“On June 16, 2008, the [commissioner] filed a motion asking the court to reconsider its May 30, 2008 order requiring that she prove by a fair preponderance of the evidence that the children were neglected at the trial on the petitions to terminate the respondents' parental rights. On June 24, 2008, pursuant to the court's May 30, 2008 order, the father filed a motion seeking a neglect trial, a motion to clarify and an objection to the [commissioner's] motion for reconsideration. The court, Bear, J., held a hearing on these motions on July 9, 2008. On that date, the court granted the father's motion for a neglect trial but denied the father's other requested relief. At the July 9, 2008 hearing, the court, Bear, J., also found that the father had not stood silent at the August 2, 2007 neglect proceeding and that he did not waive his right to be heard on the neglect matter. The court commented that [i]f [the father] turns out to have been custodial, then only half of what needed to be done was done with the mother's nolo.’ The court also denied the [commissioner's] motion but clarified its May 30, 2008 ruling, explaining that the issue to be determined was whether the father ‘was a noncustodial or custodial parent on the date of the filing of each of the [neglect] petitions, since the father's hearing rights in light of the mother's nolo contendere plea would be different depending on his custodial or noncustodial status.’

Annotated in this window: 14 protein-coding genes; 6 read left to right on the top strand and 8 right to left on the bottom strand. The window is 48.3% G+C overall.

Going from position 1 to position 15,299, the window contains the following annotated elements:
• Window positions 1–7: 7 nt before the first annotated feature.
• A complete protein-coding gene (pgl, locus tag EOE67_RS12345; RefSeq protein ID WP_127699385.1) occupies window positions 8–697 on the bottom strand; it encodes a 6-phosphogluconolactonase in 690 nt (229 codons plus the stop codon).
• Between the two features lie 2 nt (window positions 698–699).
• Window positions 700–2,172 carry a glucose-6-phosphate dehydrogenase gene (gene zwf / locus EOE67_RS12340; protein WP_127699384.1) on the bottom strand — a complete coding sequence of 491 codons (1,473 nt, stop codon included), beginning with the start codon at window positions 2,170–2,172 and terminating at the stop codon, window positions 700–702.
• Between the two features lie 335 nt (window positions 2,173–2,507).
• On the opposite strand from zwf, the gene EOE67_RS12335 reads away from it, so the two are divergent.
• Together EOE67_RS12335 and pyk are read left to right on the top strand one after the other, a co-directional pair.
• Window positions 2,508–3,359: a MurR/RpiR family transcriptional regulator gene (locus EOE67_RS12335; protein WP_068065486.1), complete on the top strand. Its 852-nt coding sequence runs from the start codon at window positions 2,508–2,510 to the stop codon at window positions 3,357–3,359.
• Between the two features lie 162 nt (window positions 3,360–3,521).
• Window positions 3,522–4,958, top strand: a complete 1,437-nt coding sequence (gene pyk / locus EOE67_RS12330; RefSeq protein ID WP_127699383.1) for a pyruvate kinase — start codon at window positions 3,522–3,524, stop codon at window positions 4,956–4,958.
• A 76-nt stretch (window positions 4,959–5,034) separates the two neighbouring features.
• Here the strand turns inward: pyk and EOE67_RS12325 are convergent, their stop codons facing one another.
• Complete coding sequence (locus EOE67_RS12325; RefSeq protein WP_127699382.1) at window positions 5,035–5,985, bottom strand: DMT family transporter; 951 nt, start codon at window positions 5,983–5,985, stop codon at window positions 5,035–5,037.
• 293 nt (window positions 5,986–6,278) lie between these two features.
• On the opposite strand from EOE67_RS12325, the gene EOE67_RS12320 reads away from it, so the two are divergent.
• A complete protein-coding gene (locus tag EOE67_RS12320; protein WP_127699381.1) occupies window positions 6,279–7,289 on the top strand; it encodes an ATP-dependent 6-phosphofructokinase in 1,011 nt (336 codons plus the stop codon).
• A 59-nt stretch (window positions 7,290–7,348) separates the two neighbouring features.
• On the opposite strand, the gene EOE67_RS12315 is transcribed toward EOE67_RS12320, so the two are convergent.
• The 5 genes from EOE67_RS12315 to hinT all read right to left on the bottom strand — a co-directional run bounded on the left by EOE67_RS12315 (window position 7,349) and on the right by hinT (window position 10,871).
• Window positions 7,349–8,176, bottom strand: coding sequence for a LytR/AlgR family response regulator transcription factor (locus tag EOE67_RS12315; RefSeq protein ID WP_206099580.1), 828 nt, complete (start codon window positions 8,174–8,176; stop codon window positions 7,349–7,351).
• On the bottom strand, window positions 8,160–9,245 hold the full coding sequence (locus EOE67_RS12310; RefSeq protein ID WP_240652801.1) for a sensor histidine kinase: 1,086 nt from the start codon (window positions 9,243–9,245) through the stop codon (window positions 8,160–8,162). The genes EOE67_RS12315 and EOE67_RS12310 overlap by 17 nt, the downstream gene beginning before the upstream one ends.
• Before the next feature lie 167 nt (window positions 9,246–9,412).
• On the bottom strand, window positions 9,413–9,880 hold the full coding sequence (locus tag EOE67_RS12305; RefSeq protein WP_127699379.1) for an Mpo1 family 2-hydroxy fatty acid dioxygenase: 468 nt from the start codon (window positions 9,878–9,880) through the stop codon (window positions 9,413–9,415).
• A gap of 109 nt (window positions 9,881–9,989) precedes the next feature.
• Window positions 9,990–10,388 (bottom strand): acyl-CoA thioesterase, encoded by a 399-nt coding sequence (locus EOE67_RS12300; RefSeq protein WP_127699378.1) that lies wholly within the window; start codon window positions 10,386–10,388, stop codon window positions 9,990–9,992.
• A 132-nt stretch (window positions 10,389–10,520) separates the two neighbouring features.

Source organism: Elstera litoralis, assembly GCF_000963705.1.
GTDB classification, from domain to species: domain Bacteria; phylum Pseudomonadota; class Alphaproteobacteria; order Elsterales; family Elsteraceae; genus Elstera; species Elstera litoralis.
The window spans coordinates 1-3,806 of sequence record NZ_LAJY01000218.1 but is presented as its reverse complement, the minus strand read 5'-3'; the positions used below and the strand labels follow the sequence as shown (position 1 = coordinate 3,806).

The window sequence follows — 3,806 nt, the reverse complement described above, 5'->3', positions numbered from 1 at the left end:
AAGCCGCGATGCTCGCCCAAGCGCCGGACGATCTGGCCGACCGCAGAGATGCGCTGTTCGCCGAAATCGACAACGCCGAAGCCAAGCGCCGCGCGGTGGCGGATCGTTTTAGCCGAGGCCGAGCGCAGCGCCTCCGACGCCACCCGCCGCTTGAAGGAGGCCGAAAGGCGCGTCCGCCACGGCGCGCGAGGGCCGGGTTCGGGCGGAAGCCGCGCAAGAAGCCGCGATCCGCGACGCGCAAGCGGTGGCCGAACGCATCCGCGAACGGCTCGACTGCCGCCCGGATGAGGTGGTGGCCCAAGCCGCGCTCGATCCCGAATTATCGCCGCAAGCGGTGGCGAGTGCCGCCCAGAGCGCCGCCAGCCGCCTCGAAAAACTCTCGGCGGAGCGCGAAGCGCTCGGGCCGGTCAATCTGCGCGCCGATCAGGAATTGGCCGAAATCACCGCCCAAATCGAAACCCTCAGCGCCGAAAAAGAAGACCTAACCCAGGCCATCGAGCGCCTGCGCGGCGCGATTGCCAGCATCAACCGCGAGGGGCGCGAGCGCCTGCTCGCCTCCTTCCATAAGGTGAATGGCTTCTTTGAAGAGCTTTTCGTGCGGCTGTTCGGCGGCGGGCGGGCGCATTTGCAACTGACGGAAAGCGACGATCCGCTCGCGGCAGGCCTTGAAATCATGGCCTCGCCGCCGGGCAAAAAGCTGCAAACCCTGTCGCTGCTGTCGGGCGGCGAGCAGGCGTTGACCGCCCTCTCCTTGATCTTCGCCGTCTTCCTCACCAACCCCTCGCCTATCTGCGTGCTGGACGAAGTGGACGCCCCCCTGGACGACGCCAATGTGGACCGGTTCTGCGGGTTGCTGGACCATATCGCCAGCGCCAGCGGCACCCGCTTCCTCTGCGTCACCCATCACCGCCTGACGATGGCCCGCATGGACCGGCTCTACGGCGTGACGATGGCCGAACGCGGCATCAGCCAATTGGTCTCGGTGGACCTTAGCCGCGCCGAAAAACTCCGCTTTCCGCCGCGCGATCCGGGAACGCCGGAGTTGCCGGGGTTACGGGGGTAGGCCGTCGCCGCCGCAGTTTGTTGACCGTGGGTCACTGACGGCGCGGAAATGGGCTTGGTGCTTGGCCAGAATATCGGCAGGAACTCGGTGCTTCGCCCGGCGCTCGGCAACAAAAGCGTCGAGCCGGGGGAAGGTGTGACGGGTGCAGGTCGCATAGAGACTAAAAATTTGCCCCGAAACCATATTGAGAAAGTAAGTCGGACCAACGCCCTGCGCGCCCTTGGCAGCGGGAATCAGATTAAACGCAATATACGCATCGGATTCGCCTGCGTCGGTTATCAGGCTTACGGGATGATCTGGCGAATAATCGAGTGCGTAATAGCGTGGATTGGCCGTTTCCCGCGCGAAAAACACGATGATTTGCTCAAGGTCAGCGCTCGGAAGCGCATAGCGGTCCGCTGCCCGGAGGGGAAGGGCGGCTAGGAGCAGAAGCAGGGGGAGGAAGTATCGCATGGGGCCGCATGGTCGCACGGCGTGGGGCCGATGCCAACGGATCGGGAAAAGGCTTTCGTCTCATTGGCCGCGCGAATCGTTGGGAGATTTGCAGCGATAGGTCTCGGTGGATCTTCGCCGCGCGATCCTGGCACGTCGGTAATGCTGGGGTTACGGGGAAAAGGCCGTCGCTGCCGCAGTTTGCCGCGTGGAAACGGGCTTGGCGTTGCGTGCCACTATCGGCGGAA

“Thereafter, on August 20, 2008, the father filed a motion to bifurcate the neglect and termination of parental rights proceedings, to which the [commissioner] objected. On August 21, 2008, the [commissioner] filed another motion asking the court to reconsider its May 30, 2008 order requiring the [commissioner] to prove at the termination of parental rights hearing that the children had been neglected. By way of a memorandum of decision dated August 25, 2008, the court, Bear, J., denied the father's motion for bifurcation, sustained the [commissioner's] objection to the motion for bifurcation and denied the [commissioner's] motion for reconsideration.” Id., at 609–11, 997 A.2d 512. Specifically, Judge Bear ruled that [i]f the father is found to be a custodial parent of a child named in such petition on the date of such petition ... at the consolidated trial [the commissioner will have] the burden of proving by a fair preponderance of the evidence that each such child was neglected or uncared for.... If the father is found not to be a custodial parent of such child ... the father's rights are limited ... and [the commissioner] does not have the burden of proving by a fair preponderance of the evidence that such child was neglected or uncared for ... the mother having previously [pleaded] nolo contendere and the court having adjudicated each child neglected....” (Emphasis in original.)

“On September 4, 2008, the court, Olear, J., commenced the termination hearing, beginning with the issue of whether the father was a custodial parent as of the date that the neglect petitions were filed. The father testified that he was present at the hospital when both Joseph, Jr., and Daniel were born, that he signed acknowledgements of paternity for both children while they were in the hospital and that he was there with them for the duration of their stay in the hospital until they were taken into the custody of the [commissioner] within a few days of their respective births. The father also testified that it was his understanding that he and the mother would raise Joseph, Jr., and Daniel together. After the father testified, the [commissioner] called Kathleen Dayner, a social worker with the department, to testify....